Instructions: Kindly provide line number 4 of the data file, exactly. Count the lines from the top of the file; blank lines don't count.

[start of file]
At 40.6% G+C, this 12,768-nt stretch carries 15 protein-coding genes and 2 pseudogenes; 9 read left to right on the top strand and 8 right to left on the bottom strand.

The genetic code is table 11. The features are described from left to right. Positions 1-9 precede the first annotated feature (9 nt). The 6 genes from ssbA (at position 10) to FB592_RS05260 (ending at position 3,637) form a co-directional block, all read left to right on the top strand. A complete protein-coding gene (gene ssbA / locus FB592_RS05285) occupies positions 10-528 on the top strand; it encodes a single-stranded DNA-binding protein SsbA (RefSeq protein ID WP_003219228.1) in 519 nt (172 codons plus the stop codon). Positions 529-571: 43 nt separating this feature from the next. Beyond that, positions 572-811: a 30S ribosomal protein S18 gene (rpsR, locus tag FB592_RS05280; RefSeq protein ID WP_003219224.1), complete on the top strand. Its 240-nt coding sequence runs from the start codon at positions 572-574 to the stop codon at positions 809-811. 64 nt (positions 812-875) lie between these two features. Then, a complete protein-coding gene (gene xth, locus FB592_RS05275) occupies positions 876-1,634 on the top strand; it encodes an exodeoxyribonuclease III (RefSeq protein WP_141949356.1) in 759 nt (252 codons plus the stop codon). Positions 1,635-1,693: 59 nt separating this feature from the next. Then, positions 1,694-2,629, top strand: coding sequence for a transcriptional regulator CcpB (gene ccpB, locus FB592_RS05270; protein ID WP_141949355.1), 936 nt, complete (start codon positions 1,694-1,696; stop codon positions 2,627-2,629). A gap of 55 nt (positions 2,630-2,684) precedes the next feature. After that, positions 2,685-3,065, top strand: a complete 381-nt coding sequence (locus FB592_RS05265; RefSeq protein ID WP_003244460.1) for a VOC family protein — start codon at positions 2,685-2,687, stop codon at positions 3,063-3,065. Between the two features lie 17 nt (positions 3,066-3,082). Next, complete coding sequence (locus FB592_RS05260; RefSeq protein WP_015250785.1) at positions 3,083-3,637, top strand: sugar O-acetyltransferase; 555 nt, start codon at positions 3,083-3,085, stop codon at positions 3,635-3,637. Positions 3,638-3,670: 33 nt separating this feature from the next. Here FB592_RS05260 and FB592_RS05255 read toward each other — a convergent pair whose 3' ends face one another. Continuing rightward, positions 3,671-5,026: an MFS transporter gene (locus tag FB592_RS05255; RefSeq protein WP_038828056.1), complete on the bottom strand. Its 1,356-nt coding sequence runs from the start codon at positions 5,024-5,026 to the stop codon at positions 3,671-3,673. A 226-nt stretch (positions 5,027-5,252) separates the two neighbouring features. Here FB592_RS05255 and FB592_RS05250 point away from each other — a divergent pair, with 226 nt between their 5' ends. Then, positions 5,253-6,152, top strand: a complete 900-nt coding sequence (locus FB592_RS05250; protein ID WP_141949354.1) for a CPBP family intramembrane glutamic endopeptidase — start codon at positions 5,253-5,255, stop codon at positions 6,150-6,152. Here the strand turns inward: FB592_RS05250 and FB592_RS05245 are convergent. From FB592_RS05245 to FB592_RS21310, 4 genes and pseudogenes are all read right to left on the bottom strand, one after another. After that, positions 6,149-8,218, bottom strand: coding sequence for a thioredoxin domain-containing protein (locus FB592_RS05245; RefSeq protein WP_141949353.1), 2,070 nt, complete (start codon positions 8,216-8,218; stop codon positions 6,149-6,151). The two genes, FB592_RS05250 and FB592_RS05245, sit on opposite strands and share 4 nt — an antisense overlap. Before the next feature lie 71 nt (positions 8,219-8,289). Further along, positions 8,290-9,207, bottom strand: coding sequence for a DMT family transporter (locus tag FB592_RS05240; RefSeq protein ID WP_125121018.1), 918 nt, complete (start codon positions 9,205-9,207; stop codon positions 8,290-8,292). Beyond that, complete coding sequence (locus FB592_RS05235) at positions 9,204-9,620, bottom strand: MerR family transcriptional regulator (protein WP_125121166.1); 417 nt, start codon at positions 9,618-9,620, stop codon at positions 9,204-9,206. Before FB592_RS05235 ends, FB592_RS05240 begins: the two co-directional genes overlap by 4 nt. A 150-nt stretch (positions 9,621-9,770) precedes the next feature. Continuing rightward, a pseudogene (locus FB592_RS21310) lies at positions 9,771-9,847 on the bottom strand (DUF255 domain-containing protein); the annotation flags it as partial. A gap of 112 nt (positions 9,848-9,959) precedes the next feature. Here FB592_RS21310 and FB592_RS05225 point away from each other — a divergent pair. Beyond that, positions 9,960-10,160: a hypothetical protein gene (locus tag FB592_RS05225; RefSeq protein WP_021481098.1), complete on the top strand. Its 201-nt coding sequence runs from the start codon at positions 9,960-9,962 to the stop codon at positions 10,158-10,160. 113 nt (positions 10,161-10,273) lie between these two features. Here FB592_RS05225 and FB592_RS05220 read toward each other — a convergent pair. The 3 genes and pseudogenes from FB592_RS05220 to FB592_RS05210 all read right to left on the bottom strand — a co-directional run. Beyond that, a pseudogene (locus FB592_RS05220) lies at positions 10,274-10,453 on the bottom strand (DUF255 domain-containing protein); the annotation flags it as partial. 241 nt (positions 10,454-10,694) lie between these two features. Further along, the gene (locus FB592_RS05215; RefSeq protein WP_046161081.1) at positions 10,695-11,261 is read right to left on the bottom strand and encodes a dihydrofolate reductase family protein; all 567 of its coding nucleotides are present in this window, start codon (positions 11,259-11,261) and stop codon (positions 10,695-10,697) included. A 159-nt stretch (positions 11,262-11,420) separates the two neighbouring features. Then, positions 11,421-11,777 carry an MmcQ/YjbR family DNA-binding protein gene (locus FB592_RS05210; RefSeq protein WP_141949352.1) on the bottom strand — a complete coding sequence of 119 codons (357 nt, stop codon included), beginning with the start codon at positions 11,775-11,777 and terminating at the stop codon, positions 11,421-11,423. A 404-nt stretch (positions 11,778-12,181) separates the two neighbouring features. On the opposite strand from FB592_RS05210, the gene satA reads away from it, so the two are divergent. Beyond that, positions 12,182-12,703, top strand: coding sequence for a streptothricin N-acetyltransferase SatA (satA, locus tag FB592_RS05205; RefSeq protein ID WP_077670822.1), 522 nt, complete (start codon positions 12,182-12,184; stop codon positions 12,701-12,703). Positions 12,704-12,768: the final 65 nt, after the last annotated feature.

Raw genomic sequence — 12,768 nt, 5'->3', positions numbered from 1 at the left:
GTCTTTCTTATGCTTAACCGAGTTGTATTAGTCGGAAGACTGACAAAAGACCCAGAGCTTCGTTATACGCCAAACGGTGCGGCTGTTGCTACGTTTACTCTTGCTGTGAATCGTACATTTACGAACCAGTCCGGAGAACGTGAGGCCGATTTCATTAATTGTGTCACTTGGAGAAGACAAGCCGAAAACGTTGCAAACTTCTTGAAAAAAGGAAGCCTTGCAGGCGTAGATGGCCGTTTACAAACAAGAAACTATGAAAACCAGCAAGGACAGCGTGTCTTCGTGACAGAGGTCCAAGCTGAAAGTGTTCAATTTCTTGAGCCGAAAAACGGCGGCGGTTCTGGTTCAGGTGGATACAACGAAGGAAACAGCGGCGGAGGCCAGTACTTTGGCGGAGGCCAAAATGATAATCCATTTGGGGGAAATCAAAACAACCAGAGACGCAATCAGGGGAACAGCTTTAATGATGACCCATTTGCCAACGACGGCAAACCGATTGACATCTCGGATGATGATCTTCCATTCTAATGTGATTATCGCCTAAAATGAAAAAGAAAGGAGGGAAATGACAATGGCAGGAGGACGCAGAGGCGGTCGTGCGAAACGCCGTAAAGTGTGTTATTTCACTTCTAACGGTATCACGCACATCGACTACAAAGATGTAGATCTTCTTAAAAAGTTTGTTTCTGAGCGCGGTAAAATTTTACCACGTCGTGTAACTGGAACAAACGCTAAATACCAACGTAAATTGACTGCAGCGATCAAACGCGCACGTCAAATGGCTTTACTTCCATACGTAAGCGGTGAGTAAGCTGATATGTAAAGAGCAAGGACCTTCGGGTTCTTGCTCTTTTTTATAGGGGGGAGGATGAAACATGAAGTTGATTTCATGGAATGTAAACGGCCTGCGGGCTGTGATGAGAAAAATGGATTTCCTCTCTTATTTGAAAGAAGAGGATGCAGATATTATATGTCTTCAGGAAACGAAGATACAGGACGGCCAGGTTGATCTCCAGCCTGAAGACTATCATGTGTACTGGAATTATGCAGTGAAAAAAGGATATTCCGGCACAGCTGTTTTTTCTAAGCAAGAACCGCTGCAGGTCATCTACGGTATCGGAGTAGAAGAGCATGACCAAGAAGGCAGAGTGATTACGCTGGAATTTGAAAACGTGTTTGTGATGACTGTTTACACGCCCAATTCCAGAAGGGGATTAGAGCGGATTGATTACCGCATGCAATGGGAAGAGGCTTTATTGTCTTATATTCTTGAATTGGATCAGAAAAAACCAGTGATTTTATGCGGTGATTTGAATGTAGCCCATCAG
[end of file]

GTCTTTCTTATGCTTAACCGAGTTGTATTAGTCGGAAGACTGACAAAAGACCCAGAGCTTCGTTATACGCCAAACGGTGCGGCTGTTGCTACGTTTACTCTTGCTGTGAATCGTACATTTACGAACCAGTCCGGAGAACGTGAGGCCGATTTCATTAATTGTGTCACTTGGAGAAGACAAGCCGAAAACGTTGCAAACTTCTTGAAAAAAGGAAGCCTTGCAGGCGTAGATGGCCGTTTACAAACAAGAAACTATGAAAACCAGCAAGGACAGCGTGTCTTCGTGACAGAGGTCCAAGCTGAAAGTGTTCAATTTCTTGAGCCGAAAAACGGCGGCGGTTCTGGTTCAGGTGGATACAACGAAGGAAACAGCGGCGGAGGCCAGTACTTTGGCGGAGGCCAAAATGATAATCCATTTGGGGGAAATCAAAACAACCAGAGACGCAATCAGGGGAACAGCTTTAATGATGACCCATTTGCCAACGACGGCAAACCGATTGACATCTCGGATGATGATCTTCCATTCTAATGTGATTATCGCCTAAAATGAAAAAGAAAGGAGGGAAATGACAATGGCAGGAGGACGCAGAGGCGGTCGTGCGAAACGCCGTAAAGTGTGTTATTTCACTTCTAACGGTATCACGCACATCGACTACAAAGATGTAGATCTTCTTAAAAAGTTTGTTTCTGAGCGCGGTAAAATTTTACCACGTCGTGTAACTGGAACAAACGCTAAATACCAACGTAAATTGACTGCAGCGATCAAACGCGCACGTCAAATGGCTTTACTTCCATACGTAAGCGGTGAGTAAGCTGATATGTAAAGAGCAAGGACCTTCGGGTTCTTGCTCTTTTTTATAGGGGGGAGGATGAAACATGAAGTTGATTTCATGGAATGTAAACGGCCTGCGGGCTGTGATGAGAAAAATGGATTTCCTCTCTTATTTGAAAGAAGAGGATGCAGATATTATATGTCTTCAGGAAACGAAGATACAGGACGGCCAGGTTGATCTCCAGCCTGAAGACTATCATGTGTACTGGAATTATGCAGTGAAAAAAGGATATTCCGGCACAGCTGTTTTTTCTAAGCAAGAACCGCTGCAGGTCATCTACGGTATCGGAGTAGAAGAGCATGACCAAGAAGGCAGAGTGATTACGCTGGAATTTGAAAACGTGTTTGTGATGACTGTTTACACGCCCAATTCCAGAAGGGGATTAGAGCGGATTGATTACCGCATGCAATGGGAAGAGGCTTTATTGTCTTATATTCTTGAATTGGATCAGAAAAAACCAGTGATTTTATGCGGTGATTTGAATGTAGCCCATCAG